Walter Patterson Herald ColumnistI ran into a long-time friend last week, and the first thing he said to me was, “I see you have been using the term ‘Low Information Voter’ in some of your columns. What exactly does that mean?”
“Low Information Voter (LIV) refers to anyone who does not pay attention to politics until it’s time to vote. They usually vote with their emotions rather than with facts, and they can be anyone from a college professor to a high school drop-out. The LIV can be rich or poor, old or young, male or female. They just don’t have enough information about politics to make an informed decision,” I replied.
“Can you give me some examples?” he asked.
“LIV’s elected Michael Bloomberg, the mayor of New York City. LIV’s elected Harry Reid and Nancy Pelosi. You can throw Dick Durbin and Jay Rockefeller into the mix.”
“What about the President?”
“He is a great politician, but his policies are wrecking the country. We can’t remain a strong, vibrant country with opportunities for all of our citizens unless he changes his policies. Nowhere in history has socialism worked. Nowhere! Look at the old Soviet Union or present day Europe. Their economies are in shambles and we’re headed there fast.”
“How can I tell if I am a LIV?”
“How about a little test?” I suggested.
“Let’s do it,” he said an eager look on his face.
Answer these questions true or false:
TF 1. The Senate and the House of Representatives are required by law to pass a federal budget each year.
TF 2. The term “balanced budget” means the same as “national debt.”
TF 3. U. S. currency is backed up by the gold we have stored at Fort Knox.
TF 4. The federal government has the right to print money. The more money it prints, the more valuable the dollar becomes.
TF 5. The term “inflation” means that we can purchase more goods with our dollars.
TF 6. Nancy Pelosi has stated publically that “food stamps” are an economic stimulus. Is she correct?
TF 7. Man-made global warming (or climate change) is a scientific fact.
TF 8. The U. S. Government is the source of all prosperity.
TF 9. Government regulations insure that every citizen is treated equally and that economic downturns never occur.
TF 10. The U. S. does not have a debt crisis.
TF 11. There will never be an economic collapse in the U. S. because our government can print money.
TF 12. Same-sex marriage should be approved by the Supreme Court because these individuals have no protections under the Constitution.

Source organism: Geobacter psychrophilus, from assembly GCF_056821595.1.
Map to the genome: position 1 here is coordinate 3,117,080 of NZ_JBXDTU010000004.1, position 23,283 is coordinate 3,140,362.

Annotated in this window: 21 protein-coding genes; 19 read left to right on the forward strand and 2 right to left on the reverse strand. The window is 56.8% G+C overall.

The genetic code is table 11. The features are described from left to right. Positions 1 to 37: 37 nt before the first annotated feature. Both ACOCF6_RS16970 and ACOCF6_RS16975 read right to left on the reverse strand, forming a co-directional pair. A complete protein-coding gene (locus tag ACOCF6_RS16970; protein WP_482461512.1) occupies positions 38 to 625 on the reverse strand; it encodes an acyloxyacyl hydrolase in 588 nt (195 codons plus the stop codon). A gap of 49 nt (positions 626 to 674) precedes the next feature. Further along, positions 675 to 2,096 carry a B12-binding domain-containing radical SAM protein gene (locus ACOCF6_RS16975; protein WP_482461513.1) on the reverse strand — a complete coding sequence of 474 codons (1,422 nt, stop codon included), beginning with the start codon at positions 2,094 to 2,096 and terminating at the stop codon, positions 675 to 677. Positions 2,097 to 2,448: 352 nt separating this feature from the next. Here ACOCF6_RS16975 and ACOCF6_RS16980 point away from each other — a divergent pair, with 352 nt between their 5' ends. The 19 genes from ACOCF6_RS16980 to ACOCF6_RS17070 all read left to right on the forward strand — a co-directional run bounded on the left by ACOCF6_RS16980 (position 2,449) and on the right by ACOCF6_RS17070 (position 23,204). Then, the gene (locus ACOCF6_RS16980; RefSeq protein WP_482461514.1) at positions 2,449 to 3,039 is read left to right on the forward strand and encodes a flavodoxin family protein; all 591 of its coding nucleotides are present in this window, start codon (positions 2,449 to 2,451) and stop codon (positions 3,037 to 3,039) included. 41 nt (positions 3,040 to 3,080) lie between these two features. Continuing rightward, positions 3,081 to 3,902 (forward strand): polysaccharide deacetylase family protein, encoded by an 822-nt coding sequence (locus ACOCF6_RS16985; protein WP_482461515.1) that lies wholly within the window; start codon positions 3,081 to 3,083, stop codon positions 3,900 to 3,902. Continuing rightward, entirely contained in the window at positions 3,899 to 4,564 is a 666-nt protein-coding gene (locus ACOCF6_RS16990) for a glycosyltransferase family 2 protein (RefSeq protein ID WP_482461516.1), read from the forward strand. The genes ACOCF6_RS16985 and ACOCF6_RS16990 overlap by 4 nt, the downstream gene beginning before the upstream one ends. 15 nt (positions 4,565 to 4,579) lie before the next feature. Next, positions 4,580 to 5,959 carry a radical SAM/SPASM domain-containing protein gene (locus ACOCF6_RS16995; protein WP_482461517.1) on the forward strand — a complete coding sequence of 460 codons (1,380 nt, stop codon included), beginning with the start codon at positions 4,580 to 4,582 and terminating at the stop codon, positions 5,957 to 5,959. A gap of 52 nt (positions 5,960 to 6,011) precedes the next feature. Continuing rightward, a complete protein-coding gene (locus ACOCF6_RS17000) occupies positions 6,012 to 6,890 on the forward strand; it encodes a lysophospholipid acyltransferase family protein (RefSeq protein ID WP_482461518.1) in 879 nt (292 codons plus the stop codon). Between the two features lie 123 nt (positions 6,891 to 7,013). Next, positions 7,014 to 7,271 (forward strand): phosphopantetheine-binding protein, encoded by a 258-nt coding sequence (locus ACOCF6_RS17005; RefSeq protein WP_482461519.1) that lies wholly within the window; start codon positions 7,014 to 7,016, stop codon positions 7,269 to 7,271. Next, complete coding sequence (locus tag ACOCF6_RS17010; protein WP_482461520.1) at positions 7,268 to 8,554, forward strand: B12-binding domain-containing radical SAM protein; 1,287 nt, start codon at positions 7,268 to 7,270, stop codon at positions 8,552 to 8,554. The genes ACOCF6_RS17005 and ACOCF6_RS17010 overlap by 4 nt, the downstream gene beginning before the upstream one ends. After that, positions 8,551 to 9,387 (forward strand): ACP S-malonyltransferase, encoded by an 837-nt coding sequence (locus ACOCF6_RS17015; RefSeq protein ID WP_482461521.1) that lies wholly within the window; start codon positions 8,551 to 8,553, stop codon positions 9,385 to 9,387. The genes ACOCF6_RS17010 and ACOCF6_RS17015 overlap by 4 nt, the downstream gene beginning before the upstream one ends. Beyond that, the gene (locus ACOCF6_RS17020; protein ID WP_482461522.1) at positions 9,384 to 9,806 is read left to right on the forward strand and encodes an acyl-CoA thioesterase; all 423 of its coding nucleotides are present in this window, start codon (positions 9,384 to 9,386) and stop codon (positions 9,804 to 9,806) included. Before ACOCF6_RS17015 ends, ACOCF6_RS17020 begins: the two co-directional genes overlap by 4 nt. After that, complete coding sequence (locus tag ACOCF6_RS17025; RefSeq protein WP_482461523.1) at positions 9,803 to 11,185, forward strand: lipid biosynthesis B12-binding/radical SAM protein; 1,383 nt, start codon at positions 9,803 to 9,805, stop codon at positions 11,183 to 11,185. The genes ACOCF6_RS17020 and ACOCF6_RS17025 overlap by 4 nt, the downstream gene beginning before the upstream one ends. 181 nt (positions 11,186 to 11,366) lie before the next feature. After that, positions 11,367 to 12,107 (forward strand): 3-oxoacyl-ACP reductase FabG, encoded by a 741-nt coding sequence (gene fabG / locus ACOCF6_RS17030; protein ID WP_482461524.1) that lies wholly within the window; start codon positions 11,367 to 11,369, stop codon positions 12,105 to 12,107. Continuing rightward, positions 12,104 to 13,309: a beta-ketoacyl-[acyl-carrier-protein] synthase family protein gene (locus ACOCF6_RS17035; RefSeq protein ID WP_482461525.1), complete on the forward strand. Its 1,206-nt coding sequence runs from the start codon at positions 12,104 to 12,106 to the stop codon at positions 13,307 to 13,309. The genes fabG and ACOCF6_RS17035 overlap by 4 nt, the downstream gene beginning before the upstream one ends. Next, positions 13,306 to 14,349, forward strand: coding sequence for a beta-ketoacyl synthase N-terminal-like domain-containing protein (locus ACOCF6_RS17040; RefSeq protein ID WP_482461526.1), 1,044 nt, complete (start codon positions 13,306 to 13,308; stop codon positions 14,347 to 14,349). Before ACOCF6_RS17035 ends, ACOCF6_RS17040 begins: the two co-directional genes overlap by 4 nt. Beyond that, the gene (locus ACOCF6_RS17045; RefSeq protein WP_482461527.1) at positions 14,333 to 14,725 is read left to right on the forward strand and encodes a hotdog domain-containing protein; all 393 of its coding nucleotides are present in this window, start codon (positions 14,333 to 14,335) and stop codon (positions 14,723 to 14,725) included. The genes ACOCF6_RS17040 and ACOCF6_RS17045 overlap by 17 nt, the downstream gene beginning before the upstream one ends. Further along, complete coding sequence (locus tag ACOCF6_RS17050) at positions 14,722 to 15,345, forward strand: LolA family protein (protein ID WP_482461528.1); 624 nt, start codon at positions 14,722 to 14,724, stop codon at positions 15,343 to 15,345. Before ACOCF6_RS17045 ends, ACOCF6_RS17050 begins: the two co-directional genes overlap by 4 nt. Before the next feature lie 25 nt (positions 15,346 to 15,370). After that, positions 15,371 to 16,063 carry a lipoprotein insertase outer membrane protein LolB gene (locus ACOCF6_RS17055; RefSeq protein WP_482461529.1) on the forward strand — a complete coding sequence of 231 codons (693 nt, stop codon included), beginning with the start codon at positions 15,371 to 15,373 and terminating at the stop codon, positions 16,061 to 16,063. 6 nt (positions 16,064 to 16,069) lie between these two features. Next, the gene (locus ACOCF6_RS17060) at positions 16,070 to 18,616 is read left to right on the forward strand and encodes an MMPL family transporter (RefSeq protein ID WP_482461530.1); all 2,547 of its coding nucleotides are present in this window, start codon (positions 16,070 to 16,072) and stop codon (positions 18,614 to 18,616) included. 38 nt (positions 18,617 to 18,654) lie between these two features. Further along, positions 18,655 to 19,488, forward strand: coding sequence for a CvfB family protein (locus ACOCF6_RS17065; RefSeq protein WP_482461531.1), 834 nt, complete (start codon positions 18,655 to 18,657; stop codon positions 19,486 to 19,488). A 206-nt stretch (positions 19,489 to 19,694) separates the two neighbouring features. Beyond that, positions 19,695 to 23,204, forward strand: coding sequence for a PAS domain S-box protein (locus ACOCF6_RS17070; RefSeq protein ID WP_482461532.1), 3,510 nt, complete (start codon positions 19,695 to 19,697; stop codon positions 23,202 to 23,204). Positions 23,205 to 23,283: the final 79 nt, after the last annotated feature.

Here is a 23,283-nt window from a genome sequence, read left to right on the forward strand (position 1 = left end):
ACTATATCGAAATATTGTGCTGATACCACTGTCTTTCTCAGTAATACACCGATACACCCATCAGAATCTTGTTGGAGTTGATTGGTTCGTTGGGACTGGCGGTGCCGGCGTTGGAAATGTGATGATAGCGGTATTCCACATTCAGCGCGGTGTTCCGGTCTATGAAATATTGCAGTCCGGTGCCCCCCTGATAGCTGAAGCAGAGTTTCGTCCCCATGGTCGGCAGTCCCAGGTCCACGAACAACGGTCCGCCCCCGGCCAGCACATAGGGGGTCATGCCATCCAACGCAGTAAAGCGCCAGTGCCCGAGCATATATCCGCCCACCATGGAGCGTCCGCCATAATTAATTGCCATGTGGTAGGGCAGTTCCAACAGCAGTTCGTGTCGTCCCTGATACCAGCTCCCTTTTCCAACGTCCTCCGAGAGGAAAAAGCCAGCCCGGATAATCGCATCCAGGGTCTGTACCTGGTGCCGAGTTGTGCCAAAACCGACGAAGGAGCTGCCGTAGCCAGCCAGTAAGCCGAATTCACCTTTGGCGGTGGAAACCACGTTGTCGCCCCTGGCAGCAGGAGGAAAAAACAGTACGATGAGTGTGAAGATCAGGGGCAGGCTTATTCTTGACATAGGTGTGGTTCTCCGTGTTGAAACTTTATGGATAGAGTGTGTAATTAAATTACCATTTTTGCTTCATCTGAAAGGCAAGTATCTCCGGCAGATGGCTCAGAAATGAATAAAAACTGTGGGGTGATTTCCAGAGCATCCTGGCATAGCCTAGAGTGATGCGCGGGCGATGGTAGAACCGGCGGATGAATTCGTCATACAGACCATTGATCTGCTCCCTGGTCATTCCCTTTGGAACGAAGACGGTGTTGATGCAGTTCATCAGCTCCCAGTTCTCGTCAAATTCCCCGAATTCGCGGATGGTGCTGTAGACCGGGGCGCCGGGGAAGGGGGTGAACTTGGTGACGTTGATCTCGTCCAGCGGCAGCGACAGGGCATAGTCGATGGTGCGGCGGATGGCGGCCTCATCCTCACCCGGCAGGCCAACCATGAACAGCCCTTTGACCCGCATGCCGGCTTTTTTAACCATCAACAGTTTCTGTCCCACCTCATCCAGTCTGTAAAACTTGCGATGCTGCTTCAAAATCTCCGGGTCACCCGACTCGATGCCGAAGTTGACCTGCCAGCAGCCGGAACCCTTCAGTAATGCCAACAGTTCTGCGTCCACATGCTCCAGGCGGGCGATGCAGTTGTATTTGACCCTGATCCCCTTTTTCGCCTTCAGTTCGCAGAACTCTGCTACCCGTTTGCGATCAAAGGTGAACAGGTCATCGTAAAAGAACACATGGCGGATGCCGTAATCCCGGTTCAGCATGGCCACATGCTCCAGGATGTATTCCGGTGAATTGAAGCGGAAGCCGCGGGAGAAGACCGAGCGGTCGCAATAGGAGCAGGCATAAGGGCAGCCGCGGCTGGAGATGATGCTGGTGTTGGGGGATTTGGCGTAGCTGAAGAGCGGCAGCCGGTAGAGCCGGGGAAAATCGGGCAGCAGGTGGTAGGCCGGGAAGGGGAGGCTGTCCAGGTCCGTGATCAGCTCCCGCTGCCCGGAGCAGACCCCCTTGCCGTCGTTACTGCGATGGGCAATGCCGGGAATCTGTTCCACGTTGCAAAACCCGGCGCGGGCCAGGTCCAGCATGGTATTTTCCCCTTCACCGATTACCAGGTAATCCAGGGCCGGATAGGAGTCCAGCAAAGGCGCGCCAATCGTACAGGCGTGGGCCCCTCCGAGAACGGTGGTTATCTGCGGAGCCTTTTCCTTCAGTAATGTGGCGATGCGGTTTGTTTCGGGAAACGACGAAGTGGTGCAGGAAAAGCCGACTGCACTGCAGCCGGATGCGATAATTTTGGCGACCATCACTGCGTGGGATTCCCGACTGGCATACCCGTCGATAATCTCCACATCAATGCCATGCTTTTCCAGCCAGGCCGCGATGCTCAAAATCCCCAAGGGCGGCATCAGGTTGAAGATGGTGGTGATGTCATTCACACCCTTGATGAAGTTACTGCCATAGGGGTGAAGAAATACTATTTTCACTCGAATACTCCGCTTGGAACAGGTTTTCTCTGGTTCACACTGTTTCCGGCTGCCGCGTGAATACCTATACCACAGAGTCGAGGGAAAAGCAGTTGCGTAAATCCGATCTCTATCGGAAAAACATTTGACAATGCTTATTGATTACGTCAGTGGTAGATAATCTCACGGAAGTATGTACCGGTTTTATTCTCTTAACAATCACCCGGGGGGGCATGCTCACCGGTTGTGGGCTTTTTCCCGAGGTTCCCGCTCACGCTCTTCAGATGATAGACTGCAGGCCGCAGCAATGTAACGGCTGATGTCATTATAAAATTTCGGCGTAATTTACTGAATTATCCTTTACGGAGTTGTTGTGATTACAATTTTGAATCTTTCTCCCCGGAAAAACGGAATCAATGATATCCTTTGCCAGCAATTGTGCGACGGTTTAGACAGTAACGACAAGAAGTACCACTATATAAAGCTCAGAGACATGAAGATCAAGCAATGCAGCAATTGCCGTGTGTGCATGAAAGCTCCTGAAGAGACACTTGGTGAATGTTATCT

TF 13. Many lawmakers and economists think that our entitlement programs must be changed if the U. S. is to avoid an economic disaster.
TF 14. The Democrat Party has failed to produce a federal budget for over 4 years.
TF 15. Our children and grandchildren will have no problem paying off the national debt because our economy is sure to grow and they will make more money than their parents.
“Well, I missed 6 of your questions. Did I pass?”
“Sorry, if you missed 3 or more, you are a LIV. You need to study what is going on in our government and apply logic to what you see. Otherwise, this country is in trouble.”
“Give me the correct answers to the test,” he requested, his eyes growing narrow and his voice rising.
“Numbers 1, 13, and 14 are true. The others are false. Let me encourage you to pay attention to what is happening in Washington. Know what your elected representatives are doing, and ask questions. Only the people can stop this mad dash to economic collapse, and once you know the facts, being a LIV will just be a distant memory. Good luck.”
Jamie Patterson Managing EditorThe Patterson home has entered new territory. It is a place that is hard to recognize. We are confused and unsure of how we got to this point. But the only thing we can do is buckle up and hang on for the ride.
We have entered the “terrible two” stage with our daughter Elsie. Despite all what we heard before from parents who knew better, her “stage” seems more dramatic than it was with our son James.
Our son James was a fireball from birth. He always did things his own little way. He was a difficult sleeper, a picky eater and constantly full of energy.
That was just who he was.
I hate to admit this now, but when James entered into his own terrible two stage, it was really no different than before. The tantrums may have lasted a little longer and would begin a little sooner. But for the most part, my husband Jason and I were pretty well adjusted to James’ mood swings by then.
But Elsie’s transformation came out of left field.
She came into this world with a smile on her face and a calm, pleasant attitude. She rarely cried and went to sleep instantly in her own crib when we brought her home.
She was never a picky eater and always had a wonderful appetite. She played well with others. She never really threw a tantrum. And for the most part, could be calmed down easily with a kiss and hug.
But as we come around this new bend, things have gone insane. Jason and I are more baffled than ever, scratching our heads as to what has happened with our sweet little girl.
When Elsie enters the room, she struts. Yes, she makes a grand entrance. With her little hands on her hips, she arrives with an air of confidence that she is in charge.
And this little firecracker demands respect. When things don’t quite go her way, she will even cross her arms and turn her nose up in the air.